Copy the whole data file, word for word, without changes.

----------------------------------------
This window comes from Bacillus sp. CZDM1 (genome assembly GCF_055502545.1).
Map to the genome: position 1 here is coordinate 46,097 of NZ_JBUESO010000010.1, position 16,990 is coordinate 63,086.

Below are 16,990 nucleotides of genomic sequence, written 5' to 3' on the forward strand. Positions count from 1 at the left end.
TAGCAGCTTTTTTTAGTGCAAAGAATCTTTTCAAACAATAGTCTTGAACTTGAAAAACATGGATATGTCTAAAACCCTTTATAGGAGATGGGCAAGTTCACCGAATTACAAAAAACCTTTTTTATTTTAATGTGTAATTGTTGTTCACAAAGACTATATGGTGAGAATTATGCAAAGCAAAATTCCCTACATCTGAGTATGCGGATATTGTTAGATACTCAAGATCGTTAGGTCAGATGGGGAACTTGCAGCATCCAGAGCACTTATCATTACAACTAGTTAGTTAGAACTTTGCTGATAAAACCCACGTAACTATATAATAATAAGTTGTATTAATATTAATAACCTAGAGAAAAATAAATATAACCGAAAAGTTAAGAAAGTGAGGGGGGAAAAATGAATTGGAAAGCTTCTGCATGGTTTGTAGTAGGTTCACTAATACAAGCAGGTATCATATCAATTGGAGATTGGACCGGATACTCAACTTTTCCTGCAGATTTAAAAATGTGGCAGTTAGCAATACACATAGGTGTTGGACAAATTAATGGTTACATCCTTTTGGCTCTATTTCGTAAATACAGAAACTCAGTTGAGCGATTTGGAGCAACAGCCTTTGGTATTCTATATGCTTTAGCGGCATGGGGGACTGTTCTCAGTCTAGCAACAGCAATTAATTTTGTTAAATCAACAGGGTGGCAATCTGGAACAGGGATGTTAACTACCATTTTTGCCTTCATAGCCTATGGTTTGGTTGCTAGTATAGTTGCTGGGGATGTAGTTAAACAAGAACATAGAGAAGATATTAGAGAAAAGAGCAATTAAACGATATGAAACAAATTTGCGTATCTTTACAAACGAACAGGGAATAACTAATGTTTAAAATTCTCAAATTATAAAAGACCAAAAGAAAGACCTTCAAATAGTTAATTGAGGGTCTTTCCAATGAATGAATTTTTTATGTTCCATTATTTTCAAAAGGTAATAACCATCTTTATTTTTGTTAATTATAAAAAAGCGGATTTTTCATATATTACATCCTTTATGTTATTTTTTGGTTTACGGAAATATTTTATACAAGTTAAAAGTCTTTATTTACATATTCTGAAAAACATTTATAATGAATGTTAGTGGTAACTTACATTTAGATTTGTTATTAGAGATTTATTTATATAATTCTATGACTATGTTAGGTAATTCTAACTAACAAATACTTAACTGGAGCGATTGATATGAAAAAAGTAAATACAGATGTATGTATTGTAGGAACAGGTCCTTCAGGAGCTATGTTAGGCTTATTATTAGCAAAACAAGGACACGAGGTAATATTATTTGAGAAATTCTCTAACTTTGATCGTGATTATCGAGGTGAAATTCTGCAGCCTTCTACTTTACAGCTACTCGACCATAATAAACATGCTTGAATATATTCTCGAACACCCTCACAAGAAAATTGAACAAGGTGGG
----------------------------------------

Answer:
This window comes from Bacillus sp. CZDM1 (genome assembly GCF_055502545.1).
Map to the genome: position 1 here is coordinate 46,097 of NZ_JBUESO010000010.1, position 16,990 is coordinate 63,086.

Below are 16,990 nucleotides of genomic sequence, written 5' to 3' on the forward strand. Positions count from 1 at the left end.
TAGCAGCTTTTTTTAGTGCAAAGAATCTTTTCAAACAATAGTCTTGAACTTGAAAAACATGGATATGTCTAAAACCCTTTATAGGAGATGGGCAAGTTCACCGAATTACAAAAAACCTTTTTTATTTTAATGTGTAATTGTTGTTCACAAAGACTATATGGTGAGAATTATGCAAAGCAAAATTCCCTACATCTGAGTATGCGGATATTGTTAGATACTCAAGATCGTTAGGTCAGATGGGGAACTTGCAGCATCCAGAGCACTTATCATTACAACTAGTTAGTTAGAACTTTGCTGATAAAACCCACGTAACTATATAATAATAAGTTGTATTAATATTAATAACCTAGAGAAAAATAAATATAACCGAAAAGTTAAGAAAGTGAGGGGGGAAAAATGAATTGGAAAGCTTCTGCATGGTTTGTAGTAGGTTCACTAATACAAGCAGGTATCATATCAATTGGAGATTGGACCGGATACTCAACTTTTCCTGCAGATTTAAAAATGTGGCAGTTAGCAATACACATAGGTGTTGGACAAATTAATGGTTACATCCTTTTGGCTCTATTTCGTAAATACAGAAACTCAGTTGAGCGATTTGGAGCAACAGCCTTTGGTATTCTATATGCTTTAGCGGCATGGGGGACTGTTCTCAGTCTAGCAACAGCAATTAATTTTGTTAAATCAACAGGGTGGCAATCTGGAACAGGGATGTTAACTACCATTTTTGCCTTCATAGCCTATGGTTTGGTTGCTAGTATAGTTGCTGGGGATGTAGTTAAACAAGAACATAGAGAAGATATTAGAGAAAAGAGCAATTAAACGATATGAAACAAATTTGCGTATCTTTACAAACGAACAGGGAATAACTAATGTTTAAAATTCTCAAATTATAAAAGACCAAAAGAAAGACCTTCAAATAGTTAATTGAGGGTCTTTCCAATGAATGAATTTTTTATGTTCCATTATTTTCAAAAGGTAATAACCATCTTTATTTTTGTTAATTATAAAAAAGCGGATTTTTCATATATTACATCCTTTATGTTATTTTTTGGTTTACGGAAATATTTTATACAAGTTAAAAGTCTTTATTTACATATTCTGAAAAACATTTATAATGAATGTTAGTGGTAACTTACATTTAGATTTGTTATTAGAGATTTATTTATATAATTCTATGACTATGTTAGGTAATTCTAACTAACAAATACTTAACTGGAGCGATTGATATGAAAAAAGTAAATACAGATGTATGTATTGTAGGAACAGGTCCTTCAGGAGCTATGTTAGGCTTATTATTAGCAAAACAAGGACACGAGGTAATATTATTTGAGAAATTCTCTAACTTTGATCGTGATTATCGAGGTGAAATTCTGCAGCCTTCTACTTTACAGCTACTCGACCATAATAAACATGCTTGAATATATTCTCGAACACCCTCACAAGAAAATTGAACAAGGTGGG